• WordNet 3.6
    • n undercurrent a subdued emotional quality underlying an utterance; implicit meaning
    • n undercurrent a current below the surface of a fluid
    • ***
Webster's Revised Unabridged Dictionary
    • Undercurrent A current below the surface of water, sometimes flowing in a contrary direction to that on the surface.
    • Undercurrent Hence, figuratively, a tendency of feeling, opinion, or the like, in a direction contrary to what is publicly shown; an unseen influence or tendency; as, a strong undercurrent of sentiment in favor of a prisoner. "All the while there was a busy undercurrent in her."
    • a Undercurrent Running beneath the surface; hidden. "Undercurrent woe."
    • ***
Century Dictionary and Cyclopedia
    • undercurrent Running below or out of sight; hidden.
    • n undercurrent A current in a body of water or other liquid, or in the atmosphere, below the upper or superficial currents.
    • n undercurrent Figuratively, something at work below the surface or out of sight, as influence or feeling, which has a tendency opposite to or different from what is visible or apparent.
    • n undercurrent In hydraul. mining, an arrangement on the sluices which is intended to aid in saving the gold. The coarser material is separated from the finer by means of a “grizzly” (a set of iron or steel bars placed about an inch apart in the bottom of the main sluice), and this finer material is carried into the “undercurrent” proper, which is a shallow box of varying shape but very large dimensions, much wider than the main sluice, and paved with blocks, iron rails, or cobbles, thus forming a kind of broad sluice by the side of and beneath the main one, and in the newest arrangements having a considerably steeper grade. The material which escapes from the undercurrent is led back into the main sluice lower down. As many as six, or even more, of these undercurrents are occasionally introduced into the sluice-line.
    • ***
Chambers's Twentieth Century Dictionary
    • n Undercurrent un′dėr-kur-ent a current under the surface of the water: any influence or feeling not apparent on the surface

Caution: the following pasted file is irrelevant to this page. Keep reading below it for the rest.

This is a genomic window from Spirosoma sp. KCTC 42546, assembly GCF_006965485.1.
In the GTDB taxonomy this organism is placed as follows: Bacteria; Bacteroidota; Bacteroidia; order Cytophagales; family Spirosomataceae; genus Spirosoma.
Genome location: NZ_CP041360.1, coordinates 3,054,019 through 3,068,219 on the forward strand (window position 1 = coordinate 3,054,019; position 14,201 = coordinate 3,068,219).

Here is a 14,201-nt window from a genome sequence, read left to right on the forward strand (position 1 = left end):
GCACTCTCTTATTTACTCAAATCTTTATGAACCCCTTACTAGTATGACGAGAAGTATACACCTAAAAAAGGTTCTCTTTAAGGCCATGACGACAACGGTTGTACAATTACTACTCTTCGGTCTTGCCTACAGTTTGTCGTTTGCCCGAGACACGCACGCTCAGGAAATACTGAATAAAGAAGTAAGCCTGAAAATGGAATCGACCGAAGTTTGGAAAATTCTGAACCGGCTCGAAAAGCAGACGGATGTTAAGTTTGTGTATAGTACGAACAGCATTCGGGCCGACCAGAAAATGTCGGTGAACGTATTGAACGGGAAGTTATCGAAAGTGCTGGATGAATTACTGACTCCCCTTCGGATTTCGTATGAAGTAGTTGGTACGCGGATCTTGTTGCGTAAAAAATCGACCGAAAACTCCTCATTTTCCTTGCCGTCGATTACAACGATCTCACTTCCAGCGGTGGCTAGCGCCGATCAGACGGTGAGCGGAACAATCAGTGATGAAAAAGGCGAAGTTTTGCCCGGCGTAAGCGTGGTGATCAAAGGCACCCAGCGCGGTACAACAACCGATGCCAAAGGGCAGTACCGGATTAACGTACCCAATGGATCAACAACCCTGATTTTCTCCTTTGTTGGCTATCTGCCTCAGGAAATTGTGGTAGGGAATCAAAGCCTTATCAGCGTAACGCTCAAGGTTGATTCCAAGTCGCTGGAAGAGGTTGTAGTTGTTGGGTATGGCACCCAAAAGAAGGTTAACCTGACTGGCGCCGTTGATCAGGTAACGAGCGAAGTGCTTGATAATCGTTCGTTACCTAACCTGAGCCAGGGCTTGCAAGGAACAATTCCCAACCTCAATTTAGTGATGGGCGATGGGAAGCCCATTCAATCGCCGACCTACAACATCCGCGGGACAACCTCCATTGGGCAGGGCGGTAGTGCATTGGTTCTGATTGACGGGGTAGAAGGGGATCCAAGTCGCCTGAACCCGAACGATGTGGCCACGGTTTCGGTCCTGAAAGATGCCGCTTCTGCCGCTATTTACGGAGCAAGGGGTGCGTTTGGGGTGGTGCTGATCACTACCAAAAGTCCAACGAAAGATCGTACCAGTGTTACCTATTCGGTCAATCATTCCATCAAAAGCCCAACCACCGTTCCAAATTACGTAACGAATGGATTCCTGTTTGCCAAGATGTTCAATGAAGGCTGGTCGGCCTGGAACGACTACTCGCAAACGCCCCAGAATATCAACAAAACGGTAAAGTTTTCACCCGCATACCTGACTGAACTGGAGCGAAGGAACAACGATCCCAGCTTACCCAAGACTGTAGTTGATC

• adj Undercurrent running below or unseen
    • ***


In literature:

But subconsciously there ran an undercurrent of dread insecurity.
"The Story of the Great War, Volume II (of VIII)" by Various
Whymper excels in matter-of-fact history of climbs, yet there is an undercurrent of reverence for the mysteries of Nature's beauty.
"Mountain Meditations" by L. Lind-af-Hageby
The days immediately following were charged with dangerous undercurrents.
"The Story of the Great War, Volume IV (of 8)"
Somehow that word always moved him and brought out his great undercurrent.
"Mixed Faces" by Roy Norton
Alice was a pretty girl, rather ordinary, and ever ready for laughter, which helped to conceal an undercurrent of serious thought.
"The Hound From The North" by Ridgwell Cullum
All is quiet here now, but the strength of the undercurrent is something tremendous.
"Ireland as It Is" by Robert John Buckley (AKA R.J.B.)
But through all his dismay ran an undercurrent of puzzled wonderment.
"The Finding of Haldgren" by Charles Willard Diffin
Her words had an undercurrent of meanings which she probably did not realize.
"The Lonely Way--Intermezzo--Countess Mizzie" by Arthur Schnitzler
But, somehow, just now a slight undercurrent of thought and feeling had set in.
"The Law-Breakers" by Ridgwell Cullum
What depth of beauty, with an undercurrent of endless sadness, there is in these dreamily glowing evenings!
"Farthest North" by Fridtjof Nansen

In poetry:

But as the undercurrents sigh
Beneath the surface of a river,
The music of humanity
Dwells in his forest-psalms for ever.
"Charles Harpur" by Henry Kendall
Within the precincts of a hospital,
I wandered in a sympathetic mood;
Where face to face with wormwood and with gall,
With wrecks of pain and stern vicissitude,
The eye unused to human misery
Might view life's undercurrent vividly.
"Life's Undercurrent." by Alfred Castner King

In news:

Along with an undercurrent of score-settling -- dot "Top of the Rock," Warren Littlefield's memoir of his run at NBC.
However, there's an undercurrent of seriousness which must be addressed.
And Calif no longer swimming against a sales tax undercurrent .
Undercurrent of homophobia still shapes women's sports.
Optimism With an Undercurrent of Concern.
Experts say blasphemy laws are undercurrent of unrest in Middle East.
Undercurrents: Keeping Watch Over Oakland's Schools Was Not for Brown.
Brooklyn duo explores 'the undercurrent of spiritual joy ' in black metal on 'Aesthethica'.
CLEMSON — Underneath the offensive fireworks this season at Clemson, there has been a quiet undercurrent: the Tigers' defense has changed from liability to an asset over the last six weeks.
Brooklyn duo explores 'the undercurrent of spiritual joy' in black metal on 'Aesthethica'.
Responding to the undercurrent of angst and fear, we feature different scenarios depicting discomfort and the desire to overcome it.
The political undercurrent of the ongoing JCPS student assignment saga.
' Pretty Much 100% Scandinavian' filmmakers visit Studio A. UnderCurrents 12am - 7am.
But there has been an undercurrent of doubt.
The "mommy wars" – the so-called conflict between moms (or parenting philosophies) over topics related to motherhood – are a constant cultural undercurrent.

In science:

While we will not explain in these notes the representation theoretic undercurrent in any detail, we cannot and do not want to get rid of it completely.
Lectures on integrable probability
For a long time now, I think, there has been an undercurrent of pessimism at least in some parts of the relativity community: One does what one can but secretly (or, sometimes, openly!) believes that the task is way beyond us.
Overview and Outlook